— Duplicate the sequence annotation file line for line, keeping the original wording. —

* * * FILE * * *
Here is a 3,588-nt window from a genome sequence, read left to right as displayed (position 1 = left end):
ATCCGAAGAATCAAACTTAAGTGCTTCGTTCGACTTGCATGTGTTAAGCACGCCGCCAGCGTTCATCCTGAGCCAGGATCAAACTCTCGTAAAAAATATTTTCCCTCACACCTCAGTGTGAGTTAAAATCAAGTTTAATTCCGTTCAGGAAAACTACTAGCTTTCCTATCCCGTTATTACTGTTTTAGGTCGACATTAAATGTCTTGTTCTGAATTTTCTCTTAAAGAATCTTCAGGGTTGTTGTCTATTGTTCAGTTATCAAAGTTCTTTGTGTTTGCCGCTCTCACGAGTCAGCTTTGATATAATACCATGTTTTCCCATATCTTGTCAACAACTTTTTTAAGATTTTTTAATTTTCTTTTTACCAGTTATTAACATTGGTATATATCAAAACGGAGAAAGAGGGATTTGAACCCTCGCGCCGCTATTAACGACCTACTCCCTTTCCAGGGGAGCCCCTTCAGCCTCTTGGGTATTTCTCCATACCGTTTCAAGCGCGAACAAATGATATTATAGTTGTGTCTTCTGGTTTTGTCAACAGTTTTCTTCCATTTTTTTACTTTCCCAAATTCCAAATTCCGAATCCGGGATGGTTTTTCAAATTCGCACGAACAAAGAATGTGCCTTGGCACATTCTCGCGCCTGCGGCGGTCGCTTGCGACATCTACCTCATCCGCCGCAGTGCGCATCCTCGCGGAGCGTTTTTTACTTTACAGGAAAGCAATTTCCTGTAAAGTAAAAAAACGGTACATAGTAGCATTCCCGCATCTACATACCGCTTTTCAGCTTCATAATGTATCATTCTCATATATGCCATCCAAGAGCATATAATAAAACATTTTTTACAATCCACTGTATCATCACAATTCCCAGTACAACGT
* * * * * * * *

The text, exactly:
Here is a 3,588-nt window from a genome sequence, read left to right as displayed (position 1 = left end):
ATCCGAAGAATCAAACTTAAGTGCTTCGTTCGACTTGCATGTGTTAAGCACGCCGCCAGCGTTCATCCTGAGCCAGGATCAAACTCTCGTAAAAAATATTTTCCCTCACACCTCAGTGTGAGTTAAAATCAAGTTTAATTCCGTTCAGGAAAACTACTAGCTTTCCTATCCCGTTATTACTGTTTTAGGTCGACATTAAATGTCTTGTTCTGAATTTTCTCTTAAAGAATCTTCAGGGTTGTTGTCTATTGTTCAGTTATCAAAGTTCTTTGTGTTTGCCGCTCTCACGAGTCAGCTTTGATATAATACCATGTTTTCCCATATCTTGTCAACAACTTTTTTAAGATTTTTTAATTTTCTTTTTACCAGTTATTAACATTGGTATATATCAAAACGGAGAAAGAGGGATTTGAACCCTCGCGCCGCTATTAACGACCTACTCCCTTTCCAGGGGAGCCCCTTCAGCCTCTTGGGTATTTCTCCATACCGTTTCAAGCGCGAACAAATGATATTATAGTTGTGTCTTCTGGTTTTGTCAACAGTTTTCTTCCATTTTTTTACTTTCCCAAATTCCAAATTCCGAATCCGGGATGGTTTTTCAAATTCGCACGAACAAAGAATGTGCCTTGGCACATTCTCGCGCCTGCGGCGGTCGCTTGCGACATCTACCTCATCCGCCGCAGTGCGCATCCTCGCGGAGCGTTTTTTACTTTACAGGAAAGCAATTTCCTGTAAAGTAAAAAAACGGTACATAGTAGCATTCCCGCATCTACATACCGCTTTTCAGCTTCATAATGTATCATTCTCATATATGCCATCCAAGAGCATATAATAAAACATTTTTTACAATCCACTGTATCATCACAATTCCCAGTACAACGT